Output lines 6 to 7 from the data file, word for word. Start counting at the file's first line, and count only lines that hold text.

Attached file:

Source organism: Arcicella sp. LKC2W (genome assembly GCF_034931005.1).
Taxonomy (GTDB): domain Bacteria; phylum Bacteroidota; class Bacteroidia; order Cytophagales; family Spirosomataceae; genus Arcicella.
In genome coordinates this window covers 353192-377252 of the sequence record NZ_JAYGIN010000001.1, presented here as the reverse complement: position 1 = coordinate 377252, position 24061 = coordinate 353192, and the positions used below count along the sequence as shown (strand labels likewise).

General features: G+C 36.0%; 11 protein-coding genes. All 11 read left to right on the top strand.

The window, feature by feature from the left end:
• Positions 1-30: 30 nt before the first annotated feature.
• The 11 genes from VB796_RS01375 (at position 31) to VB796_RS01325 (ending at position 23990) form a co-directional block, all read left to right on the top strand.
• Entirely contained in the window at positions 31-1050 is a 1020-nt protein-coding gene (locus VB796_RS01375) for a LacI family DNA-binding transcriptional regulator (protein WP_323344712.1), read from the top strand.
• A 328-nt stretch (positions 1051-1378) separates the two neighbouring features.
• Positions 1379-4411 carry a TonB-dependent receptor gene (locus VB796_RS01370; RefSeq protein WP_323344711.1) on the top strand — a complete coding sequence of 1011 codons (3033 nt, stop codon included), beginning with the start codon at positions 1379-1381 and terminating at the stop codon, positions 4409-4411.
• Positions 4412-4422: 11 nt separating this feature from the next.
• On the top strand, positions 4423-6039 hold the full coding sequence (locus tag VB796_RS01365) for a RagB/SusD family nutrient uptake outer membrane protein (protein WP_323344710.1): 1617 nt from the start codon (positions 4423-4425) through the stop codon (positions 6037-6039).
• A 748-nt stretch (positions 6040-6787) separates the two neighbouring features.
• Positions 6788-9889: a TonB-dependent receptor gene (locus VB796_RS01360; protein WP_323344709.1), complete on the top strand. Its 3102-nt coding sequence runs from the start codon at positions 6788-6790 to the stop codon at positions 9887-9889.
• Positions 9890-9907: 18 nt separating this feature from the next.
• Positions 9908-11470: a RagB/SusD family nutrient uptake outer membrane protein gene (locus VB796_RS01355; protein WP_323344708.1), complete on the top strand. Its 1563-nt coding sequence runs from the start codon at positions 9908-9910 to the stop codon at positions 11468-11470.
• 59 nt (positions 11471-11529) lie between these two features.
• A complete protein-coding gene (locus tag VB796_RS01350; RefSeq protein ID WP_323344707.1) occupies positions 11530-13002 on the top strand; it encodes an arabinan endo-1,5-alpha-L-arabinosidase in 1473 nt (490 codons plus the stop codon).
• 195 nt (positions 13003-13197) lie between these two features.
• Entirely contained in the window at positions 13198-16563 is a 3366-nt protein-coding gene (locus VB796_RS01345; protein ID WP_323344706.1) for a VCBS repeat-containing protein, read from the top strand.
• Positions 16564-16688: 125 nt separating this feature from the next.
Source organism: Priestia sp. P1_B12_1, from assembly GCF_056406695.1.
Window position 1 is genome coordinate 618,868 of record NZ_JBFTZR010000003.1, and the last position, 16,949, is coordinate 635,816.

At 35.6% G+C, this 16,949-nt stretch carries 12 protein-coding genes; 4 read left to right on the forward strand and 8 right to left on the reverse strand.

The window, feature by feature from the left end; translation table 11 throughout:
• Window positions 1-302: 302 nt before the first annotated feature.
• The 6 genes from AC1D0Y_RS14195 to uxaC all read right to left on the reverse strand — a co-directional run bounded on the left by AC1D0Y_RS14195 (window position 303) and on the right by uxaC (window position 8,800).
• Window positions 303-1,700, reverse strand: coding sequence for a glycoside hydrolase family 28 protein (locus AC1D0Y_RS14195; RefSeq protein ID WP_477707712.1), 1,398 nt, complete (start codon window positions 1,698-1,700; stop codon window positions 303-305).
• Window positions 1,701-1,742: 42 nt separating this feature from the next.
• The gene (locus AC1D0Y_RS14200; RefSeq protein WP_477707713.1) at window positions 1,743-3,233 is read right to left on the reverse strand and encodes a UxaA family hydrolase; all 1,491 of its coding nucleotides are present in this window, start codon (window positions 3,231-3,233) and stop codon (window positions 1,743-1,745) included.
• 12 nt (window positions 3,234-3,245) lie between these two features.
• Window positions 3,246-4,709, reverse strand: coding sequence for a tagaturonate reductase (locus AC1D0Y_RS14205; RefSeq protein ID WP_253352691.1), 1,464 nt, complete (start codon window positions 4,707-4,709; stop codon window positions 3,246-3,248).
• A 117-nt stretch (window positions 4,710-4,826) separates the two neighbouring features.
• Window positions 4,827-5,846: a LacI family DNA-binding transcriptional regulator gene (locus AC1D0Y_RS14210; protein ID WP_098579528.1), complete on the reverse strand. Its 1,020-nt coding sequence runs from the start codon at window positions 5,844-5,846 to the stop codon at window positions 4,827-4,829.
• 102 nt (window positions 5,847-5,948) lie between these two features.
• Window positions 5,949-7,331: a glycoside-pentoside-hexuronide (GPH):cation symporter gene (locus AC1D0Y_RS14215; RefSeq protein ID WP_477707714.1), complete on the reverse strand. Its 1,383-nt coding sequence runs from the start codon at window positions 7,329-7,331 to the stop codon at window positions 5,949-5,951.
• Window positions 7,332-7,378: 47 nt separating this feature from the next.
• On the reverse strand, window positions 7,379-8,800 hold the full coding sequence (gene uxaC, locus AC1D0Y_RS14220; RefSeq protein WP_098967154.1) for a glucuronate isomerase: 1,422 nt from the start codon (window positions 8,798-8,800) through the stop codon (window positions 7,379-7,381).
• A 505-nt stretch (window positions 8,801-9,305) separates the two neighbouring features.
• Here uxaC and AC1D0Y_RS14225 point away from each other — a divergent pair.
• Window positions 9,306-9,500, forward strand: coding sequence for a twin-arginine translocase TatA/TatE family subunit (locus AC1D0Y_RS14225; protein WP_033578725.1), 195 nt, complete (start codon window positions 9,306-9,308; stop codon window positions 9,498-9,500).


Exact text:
• Positions 1-30: 30 nt before the first annotated feature.
• The 11 genes from VB796_RS01375 (at position 31) to VB796_RS01325 (ending at position 23990) form a co-directional block, all read left to right on the top strand.